Jacob Lawrence's Migration Series: Removing the Mask
"Most of my work depicts events from the many Harlems that exist throughout the United States. This is my genre. My surroundings. The people I know . . . the happiness, tragedies, and the sorrows of mankind . . . I am part of the Black community, so I am the Black community speaking."
Jacob Lawrence, quoted in “Modern Storytellers: Romare Bearden, Jacob Lawrence, Faith Ringgold,” by Stella Paul, Department of Education,The Metropolitan Museum of Art.
In this lesson, students describe and analyze Jacob Lawrence’s The Migration of the Negro Panel no. 57 (1940-41), Helene Johnson’s Harlem Renaissance poem “Sonnet to a Negro in Harlem” (1927), and Paul Laurence Dunbar’s late-nineteenth-century poem “We Wear the Mask” (1896). Focusing on composition, image, setting, characterization, and tone, students are invited to compare and contrast the works while considering how each work represents the life and changing roles of African Americans from the late nineteenth century to the Harlem Renaissance and The Great Migration. Dunbar’s symbol of the mask can help guide students’ understanding of these changing roles.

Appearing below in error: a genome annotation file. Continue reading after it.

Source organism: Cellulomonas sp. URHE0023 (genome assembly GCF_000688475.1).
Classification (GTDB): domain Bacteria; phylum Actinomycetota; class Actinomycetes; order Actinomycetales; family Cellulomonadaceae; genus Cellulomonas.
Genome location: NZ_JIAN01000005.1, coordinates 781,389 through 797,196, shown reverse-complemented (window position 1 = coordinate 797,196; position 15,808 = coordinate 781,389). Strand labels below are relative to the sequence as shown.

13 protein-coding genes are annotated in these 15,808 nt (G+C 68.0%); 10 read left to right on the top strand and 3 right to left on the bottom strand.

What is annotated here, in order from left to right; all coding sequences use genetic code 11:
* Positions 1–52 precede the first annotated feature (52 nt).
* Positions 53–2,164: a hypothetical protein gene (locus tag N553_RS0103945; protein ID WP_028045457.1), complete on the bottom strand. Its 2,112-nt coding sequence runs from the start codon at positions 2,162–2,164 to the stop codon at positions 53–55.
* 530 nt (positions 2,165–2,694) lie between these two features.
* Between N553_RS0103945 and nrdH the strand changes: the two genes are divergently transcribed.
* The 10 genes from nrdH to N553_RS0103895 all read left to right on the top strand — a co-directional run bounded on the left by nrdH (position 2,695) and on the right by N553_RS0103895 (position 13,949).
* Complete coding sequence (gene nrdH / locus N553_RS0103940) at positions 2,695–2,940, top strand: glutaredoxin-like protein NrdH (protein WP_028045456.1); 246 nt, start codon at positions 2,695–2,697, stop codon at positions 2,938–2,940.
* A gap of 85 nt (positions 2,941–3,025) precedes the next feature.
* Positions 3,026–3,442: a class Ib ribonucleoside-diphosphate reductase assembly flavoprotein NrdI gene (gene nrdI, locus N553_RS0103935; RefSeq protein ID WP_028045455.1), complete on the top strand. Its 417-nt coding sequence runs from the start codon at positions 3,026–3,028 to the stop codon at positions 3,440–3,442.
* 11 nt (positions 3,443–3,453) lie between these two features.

How do Lawrence’s painting, Johnson’s poem, and Dunbar’s poem represent the life and changing roles of African Americans during the Harlem Renaissance and The Great Migration?
Determine how visual elements in Lawrence’s painting establish tone and meaning.
Examine Johnson’s use of imagery and to determine how her word choices create characterization, tone, and meaning.
Evaluate Dunbar's use of symbolism to convey an argument about the role of African Americans in the late 1800s.
Consider and reflect on the historical context of Lawrence’s, Johnson’s, and Dunbar’s works.
Examine the extent to which the painting and poems comment on at least one aspect of life in America.